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Molecular Biodiversity, Taxonomy, and Nomenclature of Tomato Yellow Leaf Curl-like Viruses

  • Mohammad Abhary
  • Basavaprabhu L. Patil
  • Claude M. Fauquet

Tomato yellow leaf curl disease (TYLCD) is one of the most devastating plant diseases in the world and is spreading fast, covering more than 20 countries across the globe. This disease is caused by several viruses belonging to different species which altogether are referred to as “Tomato yellow leaf curl viruses” (TYLCV). Taxonomically they all belong to at least six species and 15 strains of viruses. This chapter has multiple implications such as taxonomic, nomenclatural, evolutionary, and practical, and its purpose is to provide a clear vision on the status of knowledge of molecular diversity of TYLCV-like viruses, to offer an up-to-date list of virus names and their abbreviations with their corresponding GenBank accession numbers. This study also provides a sense of geminivirus evolution in a short span of time as well as on a long timescale. Human interference is being considered as the major factor for the recent spread of these viruses, thereby promoting and selecting new recombinants, and it is probably only the beginning of what we can envisage for many other geminiviruses on the planet earth. However, it is becoming apparent that TYLCV-like viruses have a better biological fitness to compete with locally present viruses in new ecological niches and thus it would be interesting to unravel and understand more about these biological characteristics in the near future to better appreciate future emergences of geminiviruses in the world.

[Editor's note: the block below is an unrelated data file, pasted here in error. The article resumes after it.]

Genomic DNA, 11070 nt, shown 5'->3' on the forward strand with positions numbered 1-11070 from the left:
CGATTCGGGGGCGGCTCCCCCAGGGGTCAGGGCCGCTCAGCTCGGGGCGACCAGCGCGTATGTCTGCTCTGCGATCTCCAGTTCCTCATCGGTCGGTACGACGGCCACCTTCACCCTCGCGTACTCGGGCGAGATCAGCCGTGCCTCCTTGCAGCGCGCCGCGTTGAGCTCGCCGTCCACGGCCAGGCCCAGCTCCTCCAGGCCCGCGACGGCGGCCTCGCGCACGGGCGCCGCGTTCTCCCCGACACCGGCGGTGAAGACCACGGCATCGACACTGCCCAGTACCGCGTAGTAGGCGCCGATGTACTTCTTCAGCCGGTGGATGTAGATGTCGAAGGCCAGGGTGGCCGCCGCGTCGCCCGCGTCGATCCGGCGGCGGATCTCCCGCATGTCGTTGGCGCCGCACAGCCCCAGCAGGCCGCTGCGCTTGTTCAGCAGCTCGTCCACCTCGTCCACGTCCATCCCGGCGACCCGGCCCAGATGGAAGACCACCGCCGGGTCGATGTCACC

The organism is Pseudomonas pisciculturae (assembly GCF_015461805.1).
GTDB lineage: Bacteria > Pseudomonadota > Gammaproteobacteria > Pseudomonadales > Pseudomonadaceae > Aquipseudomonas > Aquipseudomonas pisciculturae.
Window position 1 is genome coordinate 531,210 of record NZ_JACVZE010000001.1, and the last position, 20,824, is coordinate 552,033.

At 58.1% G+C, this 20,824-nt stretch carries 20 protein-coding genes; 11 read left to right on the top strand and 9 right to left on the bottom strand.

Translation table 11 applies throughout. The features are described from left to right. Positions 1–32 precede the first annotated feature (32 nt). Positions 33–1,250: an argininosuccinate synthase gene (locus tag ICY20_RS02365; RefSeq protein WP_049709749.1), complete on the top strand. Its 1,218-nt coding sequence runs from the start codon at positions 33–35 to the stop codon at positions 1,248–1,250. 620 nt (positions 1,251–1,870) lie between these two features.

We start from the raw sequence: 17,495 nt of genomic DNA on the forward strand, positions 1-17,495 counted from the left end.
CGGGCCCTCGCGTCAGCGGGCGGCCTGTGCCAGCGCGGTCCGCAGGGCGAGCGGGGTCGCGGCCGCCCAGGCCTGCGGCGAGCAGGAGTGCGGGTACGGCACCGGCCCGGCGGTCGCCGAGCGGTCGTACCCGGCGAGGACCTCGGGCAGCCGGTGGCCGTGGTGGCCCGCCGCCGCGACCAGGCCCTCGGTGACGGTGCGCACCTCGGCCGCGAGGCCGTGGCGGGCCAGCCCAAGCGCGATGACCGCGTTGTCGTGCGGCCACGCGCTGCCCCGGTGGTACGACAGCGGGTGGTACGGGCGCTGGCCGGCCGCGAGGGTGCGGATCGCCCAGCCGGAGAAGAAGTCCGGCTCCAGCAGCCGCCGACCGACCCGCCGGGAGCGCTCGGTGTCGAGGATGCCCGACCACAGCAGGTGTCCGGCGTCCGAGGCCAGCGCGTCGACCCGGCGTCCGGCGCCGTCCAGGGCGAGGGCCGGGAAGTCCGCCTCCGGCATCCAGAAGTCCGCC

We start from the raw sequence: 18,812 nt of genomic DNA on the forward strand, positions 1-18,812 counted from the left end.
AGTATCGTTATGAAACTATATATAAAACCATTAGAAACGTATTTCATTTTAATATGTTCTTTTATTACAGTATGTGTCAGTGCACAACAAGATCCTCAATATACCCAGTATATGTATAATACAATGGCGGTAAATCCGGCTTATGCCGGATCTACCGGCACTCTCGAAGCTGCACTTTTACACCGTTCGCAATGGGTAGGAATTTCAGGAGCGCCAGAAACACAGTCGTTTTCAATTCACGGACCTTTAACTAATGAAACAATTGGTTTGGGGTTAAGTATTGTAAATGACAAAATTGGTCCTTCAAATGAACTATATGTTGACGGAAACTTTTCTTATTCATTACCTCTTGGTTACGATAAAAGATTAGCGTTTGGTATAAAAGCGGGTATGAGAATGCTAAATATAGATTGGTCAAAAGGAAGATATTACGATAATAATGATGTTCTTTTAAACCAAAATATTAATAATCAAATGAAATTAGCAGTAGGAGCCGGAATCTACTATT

Keywords

Tomato Yellow Leaf Curl Virus Tomato Leaf Tomato Yellow Leaf Begomovirus Species Monopartite Begomovirus 
These keywords were added by machine and not by the authors. This process is experimental and the keywords may be updated as the learning algorithm improves.

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© Springer 2007

Authors and Affiliations

  • Mohammad Abhary
    • 1
  • Basavaprabhu L. Patil
    • 1
  • Claude M. Fauquet
    • 1
  1. 1.International Laboratory for Tropical Agricultural Biotechnology (ILTAB)Donald Danforth Plant Science CenterSt. LouisUSA

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